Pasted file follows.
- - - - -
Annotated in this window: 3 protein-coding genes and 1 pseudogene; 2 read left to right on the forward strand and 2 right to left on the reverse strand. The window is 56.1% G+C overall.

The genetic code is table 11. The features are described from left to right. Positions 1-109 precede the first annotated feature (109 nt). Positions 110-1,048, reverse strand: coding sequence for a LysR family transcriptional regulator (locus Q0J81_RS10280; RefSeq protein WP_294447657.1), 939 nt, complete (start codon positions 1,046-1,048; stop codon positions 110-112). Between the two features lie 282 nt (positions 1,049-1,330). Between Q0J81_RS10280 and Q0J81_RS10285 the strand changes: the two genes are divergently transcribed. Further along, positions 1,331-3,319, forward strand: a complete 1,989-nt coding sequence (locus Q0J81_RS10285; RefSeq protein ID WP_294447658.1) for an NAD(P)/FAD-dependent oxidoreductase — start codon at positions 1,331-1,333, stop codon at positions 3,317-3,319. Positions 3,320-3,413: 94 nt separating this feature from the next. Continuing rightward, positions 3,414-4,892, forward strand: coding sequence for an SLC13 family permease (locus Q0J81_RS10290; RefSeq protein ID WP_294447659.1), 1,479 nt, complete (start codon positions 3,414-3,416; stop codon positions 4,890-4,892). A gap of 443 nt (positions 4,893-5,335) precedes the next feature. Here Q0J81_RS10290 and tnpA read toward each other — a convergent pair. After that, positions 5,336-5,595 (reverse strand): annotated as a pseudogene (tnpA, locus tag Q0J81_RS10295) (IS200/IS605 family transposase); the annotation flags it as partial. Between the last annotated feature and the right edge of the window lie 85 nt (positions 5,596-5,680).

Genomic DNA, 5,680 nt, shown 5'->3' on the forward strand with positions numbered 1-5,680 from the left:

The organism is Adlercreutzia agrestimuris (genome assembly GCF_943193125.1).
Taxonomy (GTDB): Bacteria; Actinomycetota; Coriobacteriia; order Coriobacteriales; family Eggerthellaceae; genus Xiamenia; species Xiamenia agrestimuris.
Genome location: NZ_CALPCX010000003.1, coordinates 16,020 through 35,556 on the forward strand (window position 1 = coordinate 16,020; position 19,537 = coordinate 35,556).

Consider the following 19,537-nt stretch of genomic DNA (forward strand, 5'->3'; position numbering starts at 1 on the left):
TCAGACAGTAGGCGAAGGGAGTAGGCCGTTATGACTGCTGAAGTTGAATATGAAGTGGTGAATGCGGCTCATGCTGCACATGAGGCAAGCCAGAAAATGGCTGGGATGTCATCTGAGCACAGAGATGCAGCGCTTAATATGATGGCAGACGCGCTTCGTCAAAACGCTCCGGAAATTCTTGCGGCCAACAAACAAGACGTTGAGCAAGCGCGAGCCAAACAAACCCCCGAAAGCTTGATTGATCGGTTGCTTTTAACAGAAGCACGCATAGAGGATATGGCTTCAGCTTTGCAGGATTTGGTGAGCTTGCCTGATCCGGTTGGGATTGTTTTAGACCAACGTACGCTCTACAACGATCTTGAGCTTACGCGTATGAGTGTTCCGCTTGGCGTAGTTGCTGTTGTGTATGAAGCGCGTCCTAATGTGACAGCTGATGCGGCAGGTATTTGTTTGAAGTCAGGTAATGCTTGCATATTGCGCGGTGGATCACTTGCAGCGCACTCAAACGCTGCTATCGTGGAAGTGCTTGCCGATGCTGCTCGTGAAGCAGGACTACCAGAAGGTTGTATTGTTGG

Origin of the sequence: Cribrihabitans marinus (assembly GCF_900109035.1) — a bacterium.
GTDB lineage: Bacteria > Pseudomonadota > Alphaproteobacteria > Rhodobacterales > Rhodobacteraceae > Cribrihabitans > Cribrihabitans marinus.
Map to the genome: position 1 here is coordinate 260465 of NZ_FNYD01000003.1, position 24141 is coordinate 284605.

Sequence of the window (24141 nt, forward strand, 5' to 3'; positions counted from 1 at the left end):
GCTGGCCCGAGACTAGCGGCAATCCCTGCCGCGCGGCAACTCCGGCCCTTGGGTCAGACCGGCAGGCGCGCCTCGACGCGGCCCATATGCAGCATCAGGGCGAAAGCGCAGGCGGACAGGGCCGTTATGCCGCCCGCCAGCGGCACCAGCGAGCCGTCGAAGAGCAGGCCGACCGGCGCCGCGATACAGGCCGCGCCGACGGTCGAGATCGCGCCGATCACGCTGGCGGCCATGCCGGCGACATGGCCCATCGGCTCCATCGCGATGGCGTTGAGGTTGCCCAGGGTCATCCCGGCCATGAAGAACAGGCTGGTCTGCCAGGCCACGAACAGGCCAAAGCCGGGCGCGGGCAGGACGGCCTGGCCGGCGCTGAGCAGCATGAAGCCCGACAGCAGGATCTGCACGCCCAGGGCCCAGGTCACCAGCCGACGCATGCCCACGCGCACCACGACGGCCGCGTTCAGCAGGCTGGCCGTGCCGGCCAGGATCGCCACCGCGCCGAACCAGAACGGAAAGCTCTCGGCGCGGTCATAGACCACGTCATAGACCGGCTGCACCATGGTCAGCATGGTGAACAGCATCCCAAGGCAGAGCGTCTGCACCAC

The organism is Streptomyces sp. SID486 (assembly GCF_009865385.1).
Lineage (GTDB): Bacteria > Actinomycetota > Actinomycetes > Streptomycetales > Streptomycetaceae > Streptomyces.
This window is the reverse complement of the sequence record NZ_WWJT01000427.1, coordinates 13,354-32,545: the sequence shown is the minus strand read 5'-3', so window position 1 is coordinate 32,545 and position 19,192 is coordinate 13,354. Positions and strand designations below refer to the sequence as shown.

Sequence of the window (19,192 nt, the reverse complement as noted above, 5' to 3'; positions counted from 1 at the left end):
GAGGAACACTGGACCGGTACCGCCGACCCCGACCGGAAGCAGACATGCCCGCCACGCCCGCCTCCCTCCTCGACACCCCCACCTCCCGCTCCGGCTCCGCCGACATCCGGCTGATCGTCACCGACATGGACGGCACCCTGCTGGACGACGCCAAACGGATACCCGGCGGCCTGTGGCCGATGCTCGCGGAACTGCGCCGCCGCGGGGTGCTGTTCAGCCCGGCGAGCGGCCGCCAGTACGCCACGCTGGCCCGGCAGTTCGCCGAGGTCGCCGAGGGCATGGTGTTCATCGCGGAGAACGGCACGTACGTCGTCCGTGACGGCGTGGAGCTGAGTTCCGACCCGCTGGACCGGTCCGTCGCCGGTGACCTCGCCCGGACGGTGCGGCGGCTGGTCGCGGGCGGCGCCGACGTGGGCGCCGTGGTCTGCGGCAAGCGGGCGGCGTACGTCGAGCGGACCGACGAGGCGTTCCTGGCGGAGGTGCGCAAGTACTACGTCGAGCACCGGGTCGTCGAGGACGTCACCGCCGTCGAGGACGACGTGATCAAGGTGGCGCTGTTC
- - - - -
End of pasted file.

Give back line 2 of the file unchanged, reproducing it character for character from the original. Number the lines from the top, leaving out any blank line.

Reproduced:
The genetic code is table 11. The features are described from left to right. Positions 1-109 precede the first annotated feature (109 nt). Positions 110-1,048, reverse strand: coding sequence for a LysR family transcriptional regulator (locus Q0J81_RS10280; RefSeq protein WP_294447657.1), 939 nt, complete (start codon positions 1,046-1,048; stop codon positions 110-112). Between the two features lie 282 nt (positions 1,049-1,330). Between Q0J81_RS10280 and Q0J81_RS10285 the strand changes: the two genes are divergently transcribed. Further along, positions 1,331-3,319, forward strand: a complete 1,989-nt coding sequence (locus Q0J81_RS10285; RefSeq protein ID WP_294447658.1) for an NAD(P)/FAD-dependent oxidoreductase — start codon at positions 1,331-1,333, stop codon at positions 3,317-3,319. Positions 3,320-3,413: 94 nt separating this feature from the next. Continuing rightward, positions 3,414-4,892, forward strand: coding sequence for an SLC13 family permease (locus Q0J81_RS10290; RefSeq protein ID WP_294447659.1), 1,479 nt, complete (start codon positions 3,414-3,416; stop codon positions 4,890-4,892). A gap of 443 nt (positions 4,893-5,335) precedes the next feature. Here Q0J81_RS10290 and tnpA read toward each other — a convergent pair. After that, positions 5,336-5,595 (reverse strand): annotated as a pseudogene (tnpA, locus tag Q0J81_RS10295) (IS200/IS605 family transposase); the annotation flags it as partial. Between the last annotated feature and the right edge of the window lie 85 nt (positions 5,596-5,680).